Abstract 347: Water-soluble Components of Sesame Oil Reduces Inflammation and Atherosclerosis
Background: Atherosclerosis, a major form of cardiovascular disease, has now been recognized as a chronic inflammatory disease. Non-pharmacological means of treating chronic diseases have gained attention recently. We previously reported that the sesame oil aqueous extract (SOAE) has anti-inflammatory properties both in vitro and in vivo. In this study, we have determined whether SOAE has anti-atherosclerotic properties, and mechanisms by which it might modulate atherosclerosis by identifying genes and inflammatory markers.
Methods and results: Low-density lipoprotein receptor knockout (LDLR-/-) female mice were fed with either high fat diet or high fat diet supplemented with SOAE. Plasma lipids and atherosclerotic lesions were quantified after 3 months of feeding. Plasma samples were used for global cytokine array. RNA was extracted from the liver tissue and the aorta and used for gene analysis. The SOAE-supplemented high fat diet significantly reduced atherosclerotic lesions, plasma cholesterol, and LDL cholesterol levels in LDLR-/- mice. Plasma inflammatory cytokines were reduced, but not significantly, demonstrating an anti-inflammatory property of SOAE. Gene analysis showed that SOAE-supplemented high fat diet reduced the genes involved in inflammation, and induced genes involved in cholesterol metabolism and reverse cholesterol transport.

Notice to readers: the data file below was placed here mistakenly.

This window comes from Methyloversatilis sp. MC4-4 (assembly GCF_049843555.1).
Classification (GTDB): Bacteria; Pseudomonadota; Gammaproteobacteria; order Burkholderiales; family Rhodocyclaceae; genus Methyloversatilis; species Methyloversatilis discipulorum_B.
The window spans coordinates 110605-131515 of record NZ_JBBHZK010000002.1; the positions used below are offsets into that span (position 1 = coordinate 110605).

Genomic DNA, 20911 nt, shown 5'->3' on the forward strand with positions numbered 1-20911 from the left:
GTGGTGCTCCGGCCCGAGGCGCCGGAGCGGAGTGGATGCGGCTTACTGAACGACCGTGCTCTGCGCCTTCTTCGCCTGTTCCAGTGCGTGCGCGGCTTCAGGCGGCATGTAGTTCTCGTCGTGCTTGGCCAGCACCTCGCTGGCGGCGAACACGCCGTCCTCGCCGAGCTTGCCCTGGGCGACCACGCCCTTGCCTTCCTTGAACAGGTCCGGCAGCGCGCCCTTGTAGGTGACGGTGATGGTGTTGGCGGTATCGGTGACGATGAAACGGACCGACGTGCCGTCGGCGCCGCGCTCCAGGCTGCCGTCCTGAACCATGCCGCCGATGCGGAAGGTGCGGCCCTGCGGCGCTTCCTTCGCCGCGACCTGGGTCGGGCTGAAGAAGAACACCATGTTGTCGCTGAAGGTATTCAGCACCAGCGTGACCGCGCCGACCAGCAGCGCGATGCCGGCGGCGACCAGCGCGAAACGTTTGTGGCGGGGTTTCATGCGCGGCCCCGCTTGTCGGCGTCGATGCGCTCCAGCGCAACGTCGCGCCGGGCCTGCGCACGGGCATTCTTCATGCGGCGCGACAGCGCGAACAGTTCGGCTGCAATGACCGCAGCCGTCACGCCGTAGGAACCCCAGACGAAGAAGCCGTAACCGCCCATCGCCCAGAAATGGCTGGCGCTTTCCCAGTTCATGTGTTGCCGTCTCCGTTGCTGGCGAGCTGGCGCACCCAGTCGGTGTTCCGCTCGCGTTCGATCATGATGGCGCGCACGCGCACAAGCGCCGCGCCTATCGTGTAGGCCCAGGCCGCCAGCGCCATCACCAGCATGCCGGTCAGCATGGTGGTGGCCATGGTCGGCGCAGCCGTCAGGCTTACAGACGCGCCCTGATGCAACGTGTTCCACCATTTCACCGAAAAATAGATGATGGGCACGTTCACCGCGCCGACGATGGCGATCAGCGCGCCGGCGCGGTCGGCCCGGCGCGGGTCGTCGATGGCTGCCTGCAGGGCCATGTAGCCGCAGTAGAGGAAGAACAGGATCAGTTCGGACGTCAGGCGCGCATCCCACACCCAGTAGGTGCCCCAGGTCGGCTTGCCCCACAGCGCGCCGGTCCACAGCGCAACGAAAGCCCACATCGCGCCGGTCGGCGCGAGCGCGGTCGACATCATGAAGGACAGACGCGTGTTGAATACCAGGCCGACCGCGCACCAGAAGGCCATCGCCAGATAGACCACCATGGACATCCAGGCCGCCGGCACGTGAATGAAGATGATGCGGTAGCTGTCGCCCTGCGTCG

Conclusion: In conclusion, our studies suggest that a SOAE-enriched diet could be an effective non-pharmacological treatment for atherosclerosis by controlling inflammation and regulating lipid metabolism.
Author Disclosures: C. Aluganti Narasimhulu: None. K. Selvarajan: None. K. Burge: None. D. Litvinov: None. B. Sengupta: None. S. Parthasarathy: None.
- © 2015 by American Heart Association, Inc.